WMCA-led collaboration to build a house

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Representatives of the many agencies and organizations that are supporting WMCA’s new program. In the hard hats, left to right, is Superintendent Thomas Ward, sophomore John Edwards, junior Dylan Harris and WMCA Executive Director Steven Johndro.

CHESTERVILLE – A new program operated by Western Maine Community Action will use students of the local career and technical education center to construct a safe, energy-efficient home for a local couple.

The WMCA Community Home Replacement Program will be taking on its first project on the Dutch Hill Road in Chesterville, just opposite the fire station. Frost walls are ready to go in, Program Manager William Crandall expects cement to arrive early next week and then approximately 25 students in the Foster Career and Technical Education Center’s Building Trades and Plumbing programs will get busy. The bulk of the work, after all, has to be complete before the end of the school year.

“We were so impressed with the quality of the program,” WMCA Executive Director Steven Johndro said of Foster Tech. “They’re a critical piece of this.”

In July 2015, Johndro was appointed as the new executive director of WMCA. He toured the Foster Tech facilities at the Mt. Blue Campus and came away convinced that the agency could benefit from closer collaboration with the school.

For years, according to Crandall, WMCA has struggled with how to assist homeowners living in residences that can’t qualify for funding to make them safer or more energy efficient, due to the structure’s condition or age. These are the homes, Crandall noted, that have the highest energy usages and are owned by some of the Franklin County residents with the most need of safe housing.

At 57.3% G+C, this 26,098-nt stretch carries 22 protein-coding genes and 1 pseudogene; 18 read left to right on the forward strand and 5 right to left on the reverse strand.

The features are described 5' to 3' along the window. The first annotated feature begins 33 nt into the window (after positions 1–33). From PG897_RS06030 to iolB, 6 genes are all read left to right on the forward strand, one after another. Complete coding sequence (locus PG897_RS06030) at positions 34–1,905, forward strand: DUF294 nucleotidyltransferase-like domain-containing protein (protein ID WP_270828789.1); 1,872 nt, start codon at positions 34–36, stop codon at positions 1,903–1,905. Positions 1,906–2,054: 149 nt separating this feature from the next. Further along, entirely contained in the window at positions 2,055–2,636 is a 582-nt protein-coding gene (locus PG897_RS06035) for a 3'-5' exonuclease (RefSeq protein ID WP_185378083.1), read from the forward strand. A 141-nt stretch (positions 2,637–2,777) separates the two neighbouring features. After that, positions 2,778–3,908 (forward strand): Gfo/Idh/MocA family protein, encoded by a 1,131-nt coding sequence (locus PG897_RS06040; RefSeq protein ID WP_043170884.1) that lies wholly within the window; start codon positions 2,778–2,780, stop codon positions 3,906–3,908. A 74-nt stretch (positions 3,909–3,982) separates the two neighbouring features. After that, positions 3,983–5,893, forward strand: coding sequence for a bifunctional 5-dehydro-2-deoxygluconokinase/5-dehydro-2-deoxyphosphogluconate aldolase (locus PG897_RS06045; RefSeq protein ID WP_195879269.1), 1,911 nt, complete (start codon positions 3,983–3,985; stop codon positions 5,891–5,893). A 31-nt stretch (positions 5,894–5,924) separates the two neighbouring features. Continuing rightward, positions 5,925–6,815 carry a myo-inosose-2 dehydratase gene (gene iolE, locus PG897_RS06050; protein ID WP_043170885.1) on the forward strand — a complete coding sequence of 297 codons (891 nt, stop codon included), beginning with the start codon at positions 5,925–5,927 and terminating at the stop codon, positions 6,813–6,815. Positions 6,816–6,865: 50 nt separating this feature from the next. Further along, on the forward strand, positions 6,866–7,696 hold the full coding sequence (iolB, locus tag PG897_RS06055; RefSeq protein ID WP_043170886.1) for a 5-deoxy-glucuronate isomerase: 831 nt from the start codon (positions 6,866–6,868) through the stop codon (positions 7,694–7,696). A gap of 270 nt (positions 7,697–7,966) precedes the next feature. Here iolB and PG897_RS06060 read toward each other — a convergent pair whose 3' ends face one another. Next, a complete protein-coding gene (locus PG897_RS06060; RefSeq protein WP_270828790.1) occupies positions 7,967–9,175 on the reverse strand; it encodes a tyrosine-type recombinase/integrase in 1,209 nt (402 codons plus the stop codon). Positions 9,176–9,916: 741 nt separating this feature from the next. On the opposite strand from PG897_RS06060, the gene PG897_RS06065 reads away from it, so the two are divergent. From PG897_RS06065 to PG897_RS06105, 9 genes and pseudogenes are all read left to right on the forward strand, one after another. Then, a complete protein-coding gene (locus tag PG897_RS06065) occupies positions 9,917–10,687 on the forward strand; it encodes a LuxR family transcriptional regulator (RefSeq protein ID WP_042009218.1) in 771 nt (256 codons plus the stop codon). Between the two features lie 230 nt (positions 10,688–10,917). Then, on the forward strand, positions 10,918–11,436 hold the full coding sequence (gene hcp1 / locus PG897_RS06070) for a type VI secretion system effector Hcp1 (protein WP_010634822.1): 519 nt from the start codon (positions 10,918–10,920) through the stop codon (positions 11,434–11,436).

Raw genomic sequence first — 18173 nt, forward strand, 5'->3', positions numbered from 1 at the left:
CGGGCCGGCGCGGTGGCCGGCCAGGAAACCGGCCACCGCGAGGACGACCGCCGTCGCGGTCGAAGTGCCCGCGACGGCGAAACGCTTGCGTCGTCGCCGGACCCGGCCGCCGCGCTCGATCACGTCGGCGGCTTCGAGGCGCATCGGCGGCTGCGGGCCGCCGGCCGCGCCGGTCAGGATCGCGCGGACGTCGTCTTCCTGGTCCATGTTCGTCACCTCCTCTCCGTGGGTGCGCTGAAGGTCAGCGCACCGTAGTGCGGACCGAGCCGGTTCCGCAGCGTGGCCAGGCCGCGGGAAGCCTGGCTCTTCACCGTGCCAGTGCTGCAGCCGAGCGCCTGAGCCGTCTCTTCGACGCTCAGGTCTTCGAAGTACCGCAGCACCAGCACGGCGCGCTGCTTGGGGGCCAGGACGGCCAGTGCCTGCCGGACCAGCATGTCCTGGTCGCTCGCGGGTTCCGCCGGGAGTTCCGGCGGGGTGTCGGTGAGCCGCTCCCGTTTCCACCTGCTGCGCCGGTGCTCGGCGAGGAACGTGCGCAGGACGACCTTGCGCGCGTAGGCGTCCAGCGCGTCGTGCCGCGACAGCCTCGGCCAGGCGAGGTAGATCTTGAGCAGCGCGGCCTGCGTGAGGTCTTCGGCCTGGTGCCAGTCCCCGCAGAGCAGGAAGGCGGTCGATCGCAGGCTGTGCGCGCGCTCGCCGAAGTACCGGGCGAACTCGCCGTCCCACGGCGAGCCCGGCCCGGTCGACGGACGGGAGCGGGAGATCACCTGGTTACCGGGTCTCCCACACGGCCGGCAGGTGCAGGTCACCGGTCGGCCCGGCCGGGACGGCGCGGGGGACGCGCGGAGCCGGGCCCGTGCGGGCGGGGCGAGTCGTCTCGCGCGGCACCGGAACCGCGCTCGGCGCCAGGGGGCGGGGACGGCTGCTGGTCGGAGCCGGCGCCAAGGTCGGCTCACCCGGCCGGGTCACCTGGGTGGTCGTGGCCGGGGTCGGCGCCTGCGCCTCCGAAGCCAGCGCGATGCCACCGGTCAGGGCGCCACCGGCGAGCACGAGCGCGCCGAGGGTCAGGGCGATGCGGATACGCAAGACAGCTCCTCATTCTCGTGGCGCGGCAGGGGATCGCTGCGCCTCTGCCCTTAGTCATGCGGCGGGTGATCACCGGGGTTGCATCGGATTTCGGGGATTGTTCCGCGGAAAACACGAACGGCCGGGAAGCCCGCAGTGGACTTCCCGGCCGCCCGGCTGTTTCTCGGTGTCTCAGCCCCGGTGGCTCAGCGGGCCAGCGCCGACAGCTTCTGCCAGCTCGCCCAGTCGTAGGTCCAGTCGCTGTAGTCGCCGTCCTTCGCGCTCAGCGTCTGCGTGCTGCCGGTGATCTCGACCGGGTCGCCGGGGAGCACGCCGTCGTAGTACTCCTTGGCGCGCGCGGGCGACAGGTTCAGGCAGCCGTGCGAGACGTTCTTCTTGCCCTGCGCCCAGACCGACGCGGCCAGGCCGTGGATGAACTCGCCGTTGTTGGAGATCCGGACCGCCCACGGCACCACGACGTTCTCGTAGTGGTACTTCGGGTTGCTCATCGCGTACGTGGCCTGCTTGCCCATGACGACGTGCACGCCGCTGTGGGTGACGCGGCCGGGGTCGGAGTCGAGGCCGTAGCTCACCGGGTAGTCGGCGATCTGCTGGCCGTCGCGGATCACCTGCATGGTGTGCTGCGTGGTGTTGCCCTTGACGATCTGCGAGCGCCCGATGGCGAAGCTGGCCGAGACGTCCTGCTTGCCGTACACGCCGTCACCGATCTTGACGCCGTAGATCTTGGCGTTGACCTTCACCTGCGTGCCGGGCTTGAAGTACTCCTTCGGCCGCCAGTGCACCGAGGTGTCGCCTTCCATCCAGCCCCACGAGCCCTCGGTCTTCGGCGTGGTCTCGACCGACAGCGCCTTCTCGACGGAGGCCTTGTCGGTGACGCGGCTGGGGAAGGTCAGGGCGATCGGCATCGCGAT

WMCA worked with Foster Tech and a number of businesses, foundations and governmental agencies to secure the funding to construct a 21-foot by 38-foot, single-story house on the property of two senior Chesterville residents. Funding is being supplied through the Maine Department of Economic & Community Development, USDA Rural Development, the Sandy River Foundation, John T. Gormam Foundation and the Maine Community Foundation. Mathew Brothers Foundation will be donating the energy efficient windows for the house. The couple themselves are also contributing to the project.

The bulk of the work will be completed by Foster Tech students in the Building Trades program. Two representatives, Sophomore John Edwards and Junior Dylan Harris, were at the construction site: a big, snow-covered hole in the ground. It was strange, Harris said, to see nothing and think about the house the program would be constructing.

Building a house offers the students a different experience, Adult Education Director Glenn Kapiloff noted, as compared to constructing a shed inside the warm confines of the Building Trades workshop. If necessary, snow would have to be removed throughout the process, and students would need to deal with real-world issues like the late delivery of supplies. The students said that the project would also let them work with energy efficient construction materials.

In addition to Building Trades, the Foster Tech’s new plumbing program students will be involved with the construction. That program started last year, funded through a settlement between a plumbing company and the state Attorney General’s Office. Plumbing students were also involved in the refurbishment of the old Rite Aid building into a Tire Warehouse.

Mark Chretien of Chretien’s Construction will be working on the project and undertaking some of the finishing work after the students are done. The house itself was designed by Emily Mottram of Mottram Architecture, who said that the design would conserve a lot of energy without being prohibitively expensive.

“Everybody should have access to great designs,” Mottram said.

It is a single-story residence designed to be safe, senior-friendly and extremely energy efficient. Crandall said the property would meet Maine Uniform Building and Energy Code standards and be rated as an Energy Star home.

The house currently in place on the property would be torn down after construction was complete, Crandall said. In addition to helping the Chesterville residents, the project would reduce the property’s carbon footprint and provide a boost to the town’s valuation.

Crandall hopes the project will continue into the future; DECD has already indicated that some funds may be available to build a second house next year.

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